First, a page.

SuitIt’s 2am and you wake up to that familiar squelch, your being dispatched to a multi-family housing unit for a report of smoke. You recognize the address as a frequent flyer for alarm calls but this time is different. Dispatch is telling you that they are receiving multiple calls for a smoke odor.
You pick up the pace, skipping the socks and leaving your coat on the hook even though it is early spring and still a little cold outside at night. Nonetheless, the report of smoke has your pulse up a little and you don’t want to miss the first engine out.
Your en-route, checking your pack, talking with your partners and putting your plan together when you hear the dreaded announcement; “chief on-scene, nothing showing, going in to investigate.” Your heart sinks, your pulse slows, and everyone sighs, your partner says “it’s probably another burnt pizza.” You begin to wonder; why did I leave my warm bed for this, I should’ve known it would be nothing. You and your brothers and sisters begin to mentally disengage from the call, waiting to shed your air packs until the chief radios back and tells you to disregard and return to quarters.
Every one of us has experienced this call; all of us have one or more frequent flyers. Nonetheless, we must resist the temptation of standing down too early. Smoke alarms do not go off without a reason. Now, that reason may be a malfunction, a child pulling the alarm, or yes, even the typical burnt pizza, but the fact is there was a reason the alarm went off.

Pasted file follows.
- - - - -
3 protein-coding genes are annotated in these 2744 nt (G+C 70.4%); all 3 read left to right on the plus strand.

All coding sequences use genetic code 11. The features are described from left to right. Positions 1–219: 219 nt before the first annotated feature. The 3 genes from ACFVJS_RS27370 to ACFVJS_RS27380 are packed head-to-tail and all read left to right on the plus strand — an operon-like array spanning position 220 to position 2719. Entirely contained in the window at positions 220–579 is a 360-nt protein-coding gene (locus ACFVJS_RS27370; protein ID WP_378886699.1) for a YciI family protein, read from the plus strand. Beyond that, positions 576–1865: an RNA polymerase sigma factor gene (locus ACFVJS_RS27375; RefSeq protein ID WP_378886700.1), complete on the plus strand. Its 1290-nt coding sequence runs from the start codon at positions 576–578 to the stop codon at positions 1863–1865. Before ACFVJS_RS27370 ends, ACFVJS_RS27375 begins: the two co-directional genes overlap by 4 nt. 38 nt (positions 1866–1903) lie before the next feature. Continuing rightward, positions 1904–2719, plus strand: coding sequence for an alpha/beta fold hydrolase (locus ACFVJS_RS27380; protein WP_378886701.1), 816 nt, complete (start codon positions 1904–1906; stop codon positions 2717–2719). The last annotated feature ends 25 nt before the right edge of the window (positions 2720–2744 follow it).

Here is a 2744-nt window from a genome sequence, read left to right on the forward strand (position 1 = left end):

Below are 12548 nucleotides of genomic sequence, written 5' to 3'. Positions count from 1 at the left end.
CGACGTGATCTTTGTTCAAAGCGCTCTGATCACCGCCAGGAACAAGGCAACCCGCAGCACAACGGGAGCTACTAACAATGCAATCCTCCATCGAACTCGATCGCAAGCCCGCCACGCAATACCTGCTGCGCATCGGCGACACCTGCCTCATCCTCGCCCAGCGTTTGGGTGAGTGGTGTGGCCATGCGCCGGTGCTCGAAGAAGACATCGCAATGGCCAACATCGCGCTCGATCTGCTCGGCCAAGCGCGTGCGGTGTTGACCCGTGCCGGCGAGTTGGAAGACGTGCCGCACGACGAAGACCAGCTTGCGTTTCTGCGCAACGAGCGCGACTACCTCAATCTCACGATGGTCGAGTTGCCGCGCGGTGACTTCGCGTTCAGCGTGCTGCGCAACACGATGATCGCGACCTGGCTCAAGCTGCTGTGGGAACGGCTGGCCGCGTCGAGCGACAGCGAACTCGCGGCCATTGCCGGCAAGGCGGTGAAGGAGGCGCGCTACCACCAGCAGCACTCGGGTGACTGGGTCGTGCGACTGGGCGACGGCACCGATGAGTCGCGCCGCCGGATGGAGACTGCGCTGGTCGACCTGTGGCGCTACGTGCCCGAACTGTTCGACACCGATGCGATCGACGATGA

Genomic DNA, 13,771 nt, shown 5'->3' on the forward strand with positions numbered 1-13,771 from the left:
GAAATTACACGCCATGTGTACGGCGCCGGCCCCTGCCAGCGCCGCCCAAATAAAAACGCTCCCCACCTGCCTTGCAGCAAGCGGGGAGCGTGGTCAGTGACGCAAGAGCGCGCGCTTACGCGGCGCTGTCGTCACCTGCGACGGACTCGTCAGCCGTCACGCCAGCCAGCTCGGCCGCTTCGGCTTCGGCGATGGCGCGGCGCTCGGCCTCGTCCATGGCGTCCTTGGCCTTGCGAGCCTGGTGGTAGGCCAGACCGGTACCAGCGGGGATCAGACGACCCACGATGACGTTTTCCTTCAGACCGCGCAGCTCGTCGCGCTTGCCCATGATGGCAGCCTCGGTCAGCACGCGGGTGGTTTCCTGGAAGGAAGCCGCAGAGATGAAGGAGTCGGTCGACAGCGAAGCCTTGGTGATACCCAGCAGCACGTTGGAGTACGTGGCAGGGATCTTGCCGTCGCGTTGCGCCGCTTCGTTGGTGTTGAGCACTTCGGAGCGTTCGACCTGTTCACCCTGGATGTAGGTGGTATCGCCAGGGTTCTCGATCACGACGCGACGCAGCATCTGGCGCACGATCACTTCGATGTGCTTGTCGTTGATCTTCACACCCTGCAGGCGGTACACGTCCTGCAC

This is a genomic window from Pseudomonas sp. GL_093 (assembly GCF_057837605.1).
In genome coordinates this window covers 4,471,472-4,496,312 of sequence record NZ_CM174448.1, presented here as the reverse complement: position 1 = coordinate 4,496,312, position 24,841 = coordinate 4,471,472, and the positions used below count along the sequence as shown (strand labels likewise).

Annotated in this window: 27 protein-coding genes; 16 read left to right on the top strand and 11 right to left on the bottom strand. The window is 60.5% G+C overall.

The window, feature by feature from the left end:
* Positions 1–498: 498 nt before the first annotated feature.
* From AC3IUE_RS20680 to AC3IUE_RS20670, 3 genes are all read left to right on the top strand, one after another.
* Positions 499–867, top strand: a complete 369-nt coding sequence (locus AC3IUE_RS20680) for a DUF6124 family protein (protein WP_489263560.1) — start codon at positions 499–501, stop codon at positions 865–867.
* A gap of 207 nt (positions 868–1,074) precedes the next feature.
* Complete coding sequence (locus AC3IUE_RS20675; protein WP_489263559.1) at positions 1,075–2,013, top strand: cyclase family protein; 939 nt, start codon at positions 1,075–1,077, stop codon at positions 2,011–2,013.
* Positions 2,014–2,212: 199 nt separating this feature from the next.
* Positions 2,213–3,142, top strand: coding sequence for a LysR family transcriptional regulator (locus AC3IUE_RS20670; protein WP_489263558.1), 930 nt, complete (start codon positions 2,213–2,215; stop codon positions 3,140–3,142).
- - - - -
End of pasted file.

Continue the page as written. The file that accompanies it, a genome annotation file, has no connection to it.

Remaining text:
It is important to remain on the offensive; we must assume that there is a fire until we can confirm there isn’t a fire. The report of “on-scene, nothing showing” is only a report for a specific moment in time. Don’t interpret “nothing showing” as being the same as an absence of fire. The next report you hear may be “working fire, 2nd floor apartment.”
In my TEN-23XL class I show a video where a department is dispatched to a chimney fire and the chief immediately radios dispatch and cancels the automatic aid units stating “we can handle this.” When he arrives on scene he finds the fire is vented through the roof, he then radios dispatch and has the automatic aid units re-paged. Believe me, the embarrassment and pain you experience if you are caught with your proverbial “pants down” will be far greater than the frustration of yet another “burnt” pizza call.

Be a VIP

VIP's get early announcements and discount offers on training, JOIN TODAY!

You have Successfully Subscribed!